A day’s dissemination workshop to unveil findings of a research project on Green Growth Diagnostics has taken place at the Institute of Statistical, Social and Economic Research, ISSER, University of Ghana.

It also sought to stimulate more dialogue among stakeholders notably, the public, civil society organisations, private sector, and academia as well as donor agencies.

Speakers at the workshop were Dr. Simon Bawakyillenuo, Project Lead from ISSER who spoke on the Political Economy Analysis (PEA) of Binding Constraints to Renewable Energy in Ghana and Dr. Ana Pueyo, PI, IDS gave an overview of the Green Growth Diagnostics for Africa (GGDA) while Dr. Timothy Afful-Koomson presented the keynote address. The event was chaired by Prof. Paul Yankson.

Dr. Charles Ackah, Head of the Economics Division and Coordinator of PhD Programme stood in for the Director of ISSER Prof. Felix Asante to give the welcome address.

In his opening remarks, Prof. Yankson stressed the importance of energy in economic development and its effect on the environment.

He noted the overdependence on fossil fuel and hydro adversely causes climate change and this is a great challenge to humanity now. Prof. Yanson argued, however that renewable energy is clean and could be harnessed for development.

In his contribution, Dr. Afful-Koomson who works for the African Development Bank, AfDB, stated the AfDB has developed a Green Growth Framework which demonstrates their support of the current development paradigm - a tilt towards green growth.

He explained his outfit looked at the challenges on the continent and concluded that a sure way to fast forward industrialization was by promoting renewable energy technologies.

Dr. Afful-Komsoon disclosed Africa has received $10 billion boost to help build renewable energy sources.

When the Project Lead, Dr. Bawakyillenuo took his turn, he gave a background perspective to the political economy analysis of the binding constraints to renewable energy investment in Ghana.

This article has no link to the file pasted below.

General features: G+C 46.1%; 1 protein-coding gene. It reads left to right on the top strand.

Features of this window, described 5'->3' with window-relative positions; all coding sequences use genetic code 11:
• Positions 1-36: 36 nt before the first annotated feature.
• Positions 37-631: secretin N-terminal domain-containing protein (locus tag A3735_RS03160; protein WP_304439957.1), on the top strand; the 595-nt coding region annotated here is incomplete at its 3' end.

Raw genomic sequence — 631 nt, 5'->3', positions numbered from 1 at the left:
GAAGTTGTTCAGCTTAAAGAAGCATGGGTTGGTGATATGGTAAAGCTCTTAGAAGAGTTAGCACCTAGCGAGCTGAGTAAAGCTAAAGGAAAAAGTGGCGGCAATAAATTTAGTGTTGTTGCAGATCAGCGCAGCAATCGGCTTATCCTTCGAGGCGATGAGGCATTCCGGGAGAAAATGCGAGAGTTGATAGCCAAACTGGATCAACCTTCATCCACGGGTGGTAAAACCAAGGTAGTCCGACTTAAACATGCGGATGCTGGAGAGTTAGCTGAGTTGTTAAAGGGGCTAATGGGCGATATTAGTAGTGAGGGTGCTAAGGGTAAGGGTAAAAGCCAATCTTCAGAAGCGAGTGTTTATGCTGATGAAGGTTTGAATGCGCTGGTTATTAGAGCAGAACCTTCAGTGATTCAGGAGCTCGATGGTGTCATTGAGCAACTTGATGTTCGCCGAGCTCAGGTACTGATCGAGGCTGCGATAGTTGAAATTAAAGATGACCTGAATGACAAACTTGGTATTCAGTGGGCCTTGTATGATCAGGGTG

He noted, quoting from academic sources that in the past fossil fuel accounted for 80% of the world’s total primary energy supply and 64% of electricity generation but lately there have been calls for a rethink in favour of renewable energy generation as a way of mitigating the harmful effects of fossil fuel on the climate.

Dr. Bawakyillenuo disclosed that the adoption of renewable energy technologies has been met by stiff opposition mainly from interest groups resulting in the low investment in renewables.

He argued it was fair to unearth the reasons for their resistance through a Political Economy Analysis approach since this would provide an understanding as to why socially and economically desirable plans and policies are regarded as being difficult to be implemented by policy makers.

The Project Lead for Ghana remarked that though the Medium-Term Development Energy Policy and the Renewable Energy Act 2011, Act 832 offer advocacy and legislative support for the development of renewable energy in Ghana, yet the contribution of renewable energy technologies to the energy generation mix is still very low.

However, the 2010 National Energy Policy which shapes the energy activities of the country seeks to increase the share of renewable energy in Ghana’s energy mix from the current 1% to 10% by 2020 through the increase use of renewable technologies.

Touching on the binding constraints to investment in renewable energy in the country, Dr. Bawakyillenuo, figured out that the inability of the present off-taker (Electricity Company of Ghana) to maintain a credible and resounding balance sheet as a result of bottlenecks with revenue collection underscores the risk in the power sector as far as investment is concerned.

He noted this situation dampens investors’ confidence since it could be difficult for them to recoup their investments.

Other binding constraints are the faulty power sector regulation which is fraught with challenges that undermine renewable energy investors’ confidence and the lack of access to appropriate finance. To stimulate more dialogue among key stakeholders, questions and contributions were allowed from participants.

“Green Growth Diagnostics for Africa” (GGDA) is a research project funded by the UK Engineering and Physical Sciences Research Council (EPSRC) and the UK Department for International Development (DFID) and jointly undertaken by the Institute of Statistical, Social and Economic Research (ISSER), University of Ghana, Institute of Development Studies (IDS), Sussex, UK, Kenya Institute for Public Policy Research and Analysis (KIPPRA), Kenya, Durham University, UK, Newcastle University, UK and Policy Practice, a policy Think-Tank in the UK.